Is your Smoke Detector Effective? Maybe Not.

Push to Address Possible Danger in Smoke Detectors
City Limits
by Bill Hughes
March 27, 2013

A popular kind of detector is poor at sensing certain types of fires. Some lawmakers want New York City to require property owners to also install a more expensive kind.

Jeremy Paniagua's mother died saving his life after a fire broke out in their two-bedroom apartment in East Harlem in February 2005. His mother, Jeanette Montanez, threw her 11-year-old son into a bathtub and covered him with her body to protect him from the flames. Her silhouette was burned onto the flesh of his back by the intense heat and flames.

"His back is burned pretty badly, but you can see the patch where she held him, where she put her head between his shoulder blades and where she held onto his right arm," says Mallory Claudio, Jeremy's older sister, who was pulled out of the 112th Street apartment by firefighters.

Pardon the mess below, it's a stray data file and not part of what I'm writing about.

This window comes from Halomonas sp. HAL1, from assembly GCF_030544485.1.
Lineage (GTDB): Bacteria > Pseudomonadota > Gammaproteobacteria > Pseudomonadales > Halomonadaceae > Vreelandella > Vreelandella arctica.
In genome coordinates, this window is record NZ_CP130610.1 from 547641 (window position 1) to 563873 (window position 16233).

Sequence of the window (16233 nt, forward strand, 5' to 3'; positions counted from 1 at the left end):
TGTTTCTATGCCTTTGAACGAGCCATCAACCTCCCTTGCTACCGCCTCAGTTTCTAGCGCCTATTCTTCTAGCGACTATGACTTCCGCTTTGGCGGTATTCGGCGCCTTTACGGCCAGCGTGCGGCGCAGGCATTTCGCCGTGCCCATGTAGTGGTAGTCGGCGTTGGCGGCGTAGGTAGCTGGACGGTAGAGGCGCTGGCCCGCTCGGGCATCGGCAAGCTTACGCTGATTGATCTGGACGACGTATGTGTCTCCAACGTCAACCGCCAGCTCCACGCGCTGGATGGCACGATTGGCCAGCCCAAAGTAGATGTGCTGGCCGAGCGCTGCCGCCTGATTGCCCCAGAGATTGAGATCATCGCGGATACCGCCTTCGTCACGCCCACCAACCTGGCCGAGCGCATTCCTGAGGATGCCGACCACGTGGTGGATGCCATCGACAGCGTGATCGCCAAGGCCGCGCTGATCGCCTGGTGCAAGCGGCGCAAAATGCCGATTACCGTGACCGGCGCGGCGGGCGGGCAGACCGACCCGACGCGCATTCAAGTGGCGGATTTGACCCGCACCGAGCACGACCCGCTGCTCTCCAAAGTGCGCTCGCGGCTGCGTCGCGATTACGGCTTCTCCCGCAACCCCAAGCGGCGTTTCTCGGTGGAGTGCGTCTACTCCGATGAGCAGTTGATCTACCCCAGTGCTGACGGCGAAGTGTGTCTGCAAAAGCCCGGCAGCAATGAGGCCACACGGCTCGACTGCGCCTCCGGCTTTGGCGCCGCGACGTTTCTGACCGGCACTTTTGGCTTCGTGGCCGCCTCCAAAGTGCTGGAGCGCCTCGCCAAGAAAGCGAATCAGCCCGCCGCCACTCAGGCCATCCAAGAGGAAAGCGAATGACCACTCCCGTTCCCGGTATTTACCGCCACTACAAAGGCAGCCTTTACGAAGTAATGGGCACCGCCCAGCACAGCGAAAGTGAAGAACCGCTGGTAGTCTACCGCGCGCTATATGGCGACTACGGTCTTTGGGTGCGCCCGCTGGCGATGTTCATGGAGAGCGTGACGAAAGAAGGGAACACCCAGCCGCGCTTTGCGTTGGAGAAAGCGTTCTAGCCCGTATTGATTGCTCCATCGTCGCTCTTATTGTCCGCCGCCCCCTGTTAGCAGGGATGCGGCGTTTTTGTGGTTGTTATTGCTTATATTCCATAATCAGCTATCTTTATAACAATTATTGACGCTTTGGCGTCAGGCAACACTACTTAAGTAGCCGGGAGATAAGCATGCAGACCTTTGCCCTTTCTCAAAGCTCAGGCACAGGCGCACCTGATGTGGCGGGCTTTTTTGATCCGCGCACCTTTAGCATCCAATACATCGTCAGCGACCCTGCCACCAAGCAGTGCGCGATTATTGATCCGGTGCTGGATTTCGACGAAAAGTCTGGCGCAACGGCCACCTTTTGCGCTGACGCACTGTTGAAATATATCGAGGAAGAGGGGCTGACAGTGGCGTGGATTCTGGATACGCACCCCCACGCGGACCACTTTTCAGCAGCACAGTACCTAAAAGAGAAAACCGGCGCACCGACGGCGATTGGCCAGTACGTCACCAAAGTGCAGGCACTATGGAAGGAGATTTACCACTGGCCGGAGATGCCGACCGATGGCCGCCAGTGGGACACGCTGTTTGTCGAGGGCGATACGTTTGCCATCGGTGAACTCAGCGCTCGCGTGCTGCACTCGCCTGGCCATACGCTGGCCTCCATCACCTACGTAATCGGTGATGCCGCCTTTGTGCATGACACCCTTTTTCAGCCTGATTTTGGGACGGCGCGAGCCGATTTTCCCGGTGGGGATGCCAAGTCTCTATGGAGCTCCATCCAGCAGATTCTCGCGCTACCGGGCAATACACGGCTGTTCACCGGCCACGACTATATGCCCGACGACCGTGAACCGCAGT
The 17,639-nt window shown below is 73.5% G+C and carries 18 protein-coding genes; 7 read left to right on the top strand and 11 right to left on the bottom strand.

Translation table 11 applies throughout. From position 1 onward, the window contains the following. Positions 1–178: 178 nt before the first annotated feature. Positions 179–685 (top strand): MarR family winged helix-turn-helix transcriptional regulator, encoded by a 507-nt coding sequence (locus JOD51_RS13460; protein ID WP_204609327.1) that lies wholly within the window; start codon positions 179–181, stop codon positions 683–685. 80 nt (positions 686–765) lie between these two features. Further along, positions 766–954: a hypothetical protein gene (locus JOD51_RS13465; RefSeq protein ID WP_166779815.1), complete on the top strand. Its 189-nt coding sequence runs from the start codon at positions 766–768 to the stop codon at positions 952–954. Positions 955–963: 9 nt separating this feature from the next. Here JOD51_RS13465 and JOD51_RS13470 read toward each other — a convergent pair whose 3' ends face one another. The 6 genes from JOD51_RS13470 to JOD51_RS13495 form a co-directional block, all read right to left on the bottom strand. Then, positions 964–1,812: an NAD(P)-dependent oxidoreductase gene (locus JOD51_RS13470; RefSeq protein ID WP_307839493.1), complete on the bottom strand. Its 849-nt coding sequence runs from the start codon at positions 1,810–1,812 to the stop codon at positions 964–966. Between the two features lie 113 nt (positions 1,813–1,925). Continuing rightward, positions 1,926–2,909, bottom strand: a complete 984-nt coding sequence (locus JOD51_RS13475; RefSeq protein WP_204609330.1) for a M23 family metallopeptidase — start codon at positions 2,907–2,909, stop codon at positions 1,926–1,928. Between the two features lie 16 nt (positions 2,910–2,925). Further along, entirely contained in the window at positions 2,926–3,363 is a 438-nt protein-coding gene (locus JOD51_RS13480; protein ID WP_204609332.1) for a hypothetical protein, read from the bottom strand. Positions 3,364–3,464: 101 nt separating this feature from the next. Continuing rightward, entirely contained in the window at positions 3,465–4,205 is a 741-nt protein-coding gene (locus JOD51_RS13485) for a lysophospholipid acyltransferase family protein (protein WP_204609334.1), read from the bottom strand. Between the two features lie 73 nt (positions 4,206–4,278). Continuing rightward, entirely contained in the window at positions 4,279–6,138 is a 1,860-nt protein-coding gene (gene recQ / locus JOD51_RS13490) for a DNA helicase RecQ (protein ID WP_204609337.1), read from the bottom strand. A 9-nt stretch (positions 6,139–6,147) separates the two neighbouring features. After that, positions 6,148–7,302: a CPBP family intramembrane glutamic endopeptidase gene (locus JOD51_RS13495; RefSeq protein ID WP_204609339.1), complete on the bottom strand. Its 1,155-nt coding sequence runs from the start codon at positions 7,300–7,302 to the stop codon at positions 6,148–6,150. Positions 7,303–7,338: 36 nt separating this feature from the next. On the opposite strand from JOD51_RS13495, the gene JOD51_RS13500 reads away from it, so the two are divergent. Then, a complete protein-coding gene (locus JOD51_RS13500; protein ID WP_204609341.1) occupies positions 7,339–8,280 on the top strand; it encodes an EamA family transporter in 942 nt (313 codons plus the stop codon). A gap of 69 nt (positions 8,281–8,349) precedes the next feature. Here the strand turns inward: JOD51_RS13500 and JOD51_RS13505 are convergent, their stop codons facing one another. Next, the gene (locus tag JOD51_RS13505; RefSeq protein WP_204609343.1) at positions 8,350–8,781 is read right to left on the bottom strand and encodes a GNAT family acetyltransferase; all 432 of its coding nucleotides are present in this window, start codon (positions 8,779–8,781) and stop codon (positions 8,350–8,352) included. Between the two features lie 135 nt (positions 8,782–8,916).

Investigators later determined the fire that killed Montanez was started by a cigarette. And while there was a working smoke detector in the apartment, it may have failed to give the kind of advanced warning that allows people to flee fires with their lives, and without scarring burns.

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